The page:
How Raven Stole the Sun

Overview


A long time ago, Raven was pure white, like fresh snow in winter. This was so long ago that the only light came from campfires, because a greedy chief kept the stars, moon, and sun locked up in elaborately carved boxes. Determined to free them, the shape-shifting Raven resourcefully transformed himself into the chief's baby grandson and cleverly tricked him into opening the boxes and releasing the starlight and moonlight. Though tired of being stuck in human form, Raven maintained his disguise until he got the ...
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Overview


A long time ago, Raven was pure white, like fresh snow in winter. This was so long ago that the only light came from campfires, because a greedy chief kept the stars, moon, and sun locked up in elaborately carved boxes. Determined to free them, the shape-shifting Raven resourcefully transformed himself into the chief's baby grandson and cleverly tricked him into opening the boxes and releasing the starlight and moonlight. Though tired of being stuck in human form, Raven maintained his disguise until he got the chief to open the box with the sun and flood the world with daylight, at which point he gleefully transformed himself back into a raven. When the furious chief locked him in the house, Raven was forced to escape through the small smokehole at the top — and that's why ravens are now black as smoke instead of white as snow.
This engaging Tlingit story is brought to life in painterly illustrations that convey a sense of the traditional life of the Northwest Coast peoples.
About the Tales of the People series:
Created with the Smithsonian's National Museum of the American Indian (NMAI), Tales of the People is a series of children's books celebrating Native American culture with illustrations and stories by Indian artists and writers. In addition to the tales themselves, each book also offers four pages filled with information and photographs exploring various aspects of Native culture, including a glossary of words in different Indian languages.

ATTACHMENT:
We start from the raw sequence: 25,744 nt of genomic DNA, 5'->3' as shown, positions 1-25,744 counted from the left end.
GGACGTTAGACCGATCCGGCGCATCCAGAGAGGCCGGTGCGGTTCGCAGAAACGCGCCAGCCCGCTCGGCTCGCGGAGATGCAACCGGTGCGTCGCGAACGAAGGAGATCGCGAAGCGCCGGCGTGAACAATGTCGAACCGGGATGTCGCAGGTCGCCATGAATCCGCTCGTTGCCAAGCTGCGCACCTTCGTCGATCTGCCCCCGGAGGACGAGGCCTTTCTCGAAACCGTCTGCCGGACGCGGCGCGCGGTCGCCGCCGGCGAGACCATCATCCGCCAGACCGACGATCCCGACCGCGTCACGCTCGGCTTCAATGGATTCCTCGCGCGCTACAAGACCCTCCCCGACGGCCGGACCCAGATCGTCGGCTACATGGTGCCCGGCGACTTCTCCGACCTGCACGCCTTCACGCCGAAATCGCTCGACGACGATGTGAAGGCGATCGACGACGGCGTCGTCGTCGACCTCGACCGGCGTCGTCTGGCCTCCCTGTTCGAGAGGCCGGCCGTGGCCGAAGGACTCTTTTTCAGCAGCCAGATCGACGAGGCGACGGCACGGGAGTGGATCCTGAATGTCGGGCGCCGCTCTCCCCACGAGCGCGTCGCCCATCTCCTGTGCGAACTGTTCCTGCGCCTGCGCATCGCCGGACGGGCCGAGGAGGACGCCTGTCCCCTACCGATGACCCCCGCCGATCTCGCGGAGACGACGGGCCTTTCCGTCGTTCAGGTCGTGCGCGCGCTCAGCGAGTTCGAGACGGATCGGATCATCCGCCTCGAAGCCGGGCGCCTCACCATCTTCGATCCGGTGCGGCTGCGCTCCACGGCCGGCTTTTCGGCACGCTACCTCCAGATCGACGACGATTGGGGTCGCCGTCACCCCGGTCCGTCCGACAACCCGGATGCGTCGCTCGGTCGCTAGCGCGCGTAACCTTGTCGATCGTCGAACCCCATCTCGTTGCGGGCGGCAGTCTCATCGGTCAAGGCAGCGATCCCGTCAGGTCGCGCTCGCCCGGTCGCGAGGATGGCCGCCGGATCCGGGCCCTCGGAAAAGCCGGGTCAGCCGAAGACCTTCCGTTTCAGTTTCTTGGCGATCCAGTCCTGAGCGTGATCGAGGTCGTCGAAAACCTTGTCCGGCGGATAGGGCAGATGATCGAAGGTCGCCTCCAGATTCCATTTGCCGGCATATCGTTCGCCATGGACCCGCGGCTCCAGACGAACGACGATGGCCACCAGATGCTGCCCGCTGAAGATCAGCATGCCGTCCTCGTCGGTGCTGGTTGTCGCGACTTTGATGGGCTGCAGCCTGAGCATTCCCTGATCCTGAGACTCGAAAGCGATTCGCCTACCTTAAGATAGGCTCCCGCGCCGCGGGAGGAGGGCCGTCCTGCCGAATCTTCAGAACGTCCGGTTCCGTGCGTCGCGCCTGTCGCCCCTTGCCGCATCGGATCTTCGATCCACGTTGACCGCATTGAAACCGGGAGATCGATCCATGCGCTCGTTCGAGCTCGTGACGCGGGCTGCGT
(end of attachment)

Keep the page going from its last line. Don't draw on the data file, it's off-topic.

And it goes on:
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Editorial Reviews

Children's Literature
In this traditional Tlingit tale, Raven tries to liberate the sun, moon and stars from a greedy chief who keeps them locked away in beautifully carved boxes. Unable to get into the chief's house, Raven spies the chief's daughter drinking water from a creek, changes himself into a pine needle, flows into her cup and is ingested. Several months later, she gives birth to a son who is really Raven in disguise. The chief, an indulgent grandfather, lets his grandson play with the beautifully carved boxes. One by one, Raven sets the celestial bodies free. His job done, Raven shape-shifts back into a white bird. The chief, furious that he's been tricked, tries to trap him. But Raven escapes through a smokehole in the ceiling and is blackened forever. Information about the Tlingit people, a glossary of Tlingit words, and a profile of the raven in Northwest Coast historical legend complement the beautifully illustrated text. This is one of the "Tales of the People" series created with the Smithsonian's National Museum of the American Indian. 2001, Abbeville Press, $14.95. Ages 8 to 12. Reviewer:Ellen R. Braaf
From The Critics
How Raven Stole The Sun is the latest addition to the Abbeville "Tales of the People" series of books for young readers, published in partnership with the Smithsonian National Museum of the American Indian. Felix Vigil's artwork is perfectly suited to Maria Williams retelling of a Tinglit tale she first heard from her father. Its the story of how the Raven transformed himself to bring light to what had been an earth shrouded in darkness. How Raven Stole The Sun is further enriched for young readers with a glossary of Tinglit Words, a brief description of the Tinglit People; and photographs of artifacts drawn from the Smithsonian collection, as well as period photos of the Tlingit people. Other highly recommended titles in this outstanding series include The Butterfly Dance (0789201615, $14.95); Brave Wolf And The Thunderbird (0789201607, $14.95); and Coyote In Love With A Star (0789201623, $14.95).
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Product Details

  • ISBN-13: 9780789201638
  • Publisher: Abbeville Press, Incorporated
  • Publication date: 6/28/2001
  • Series: Tales of the People Series
  • Pages: 29
  • Sales rank: 535,624
  • Age range: 6 - 8 Years
  • Product dimensions: 9.53 (w) x 9.54 (h) x 0.43 (d)

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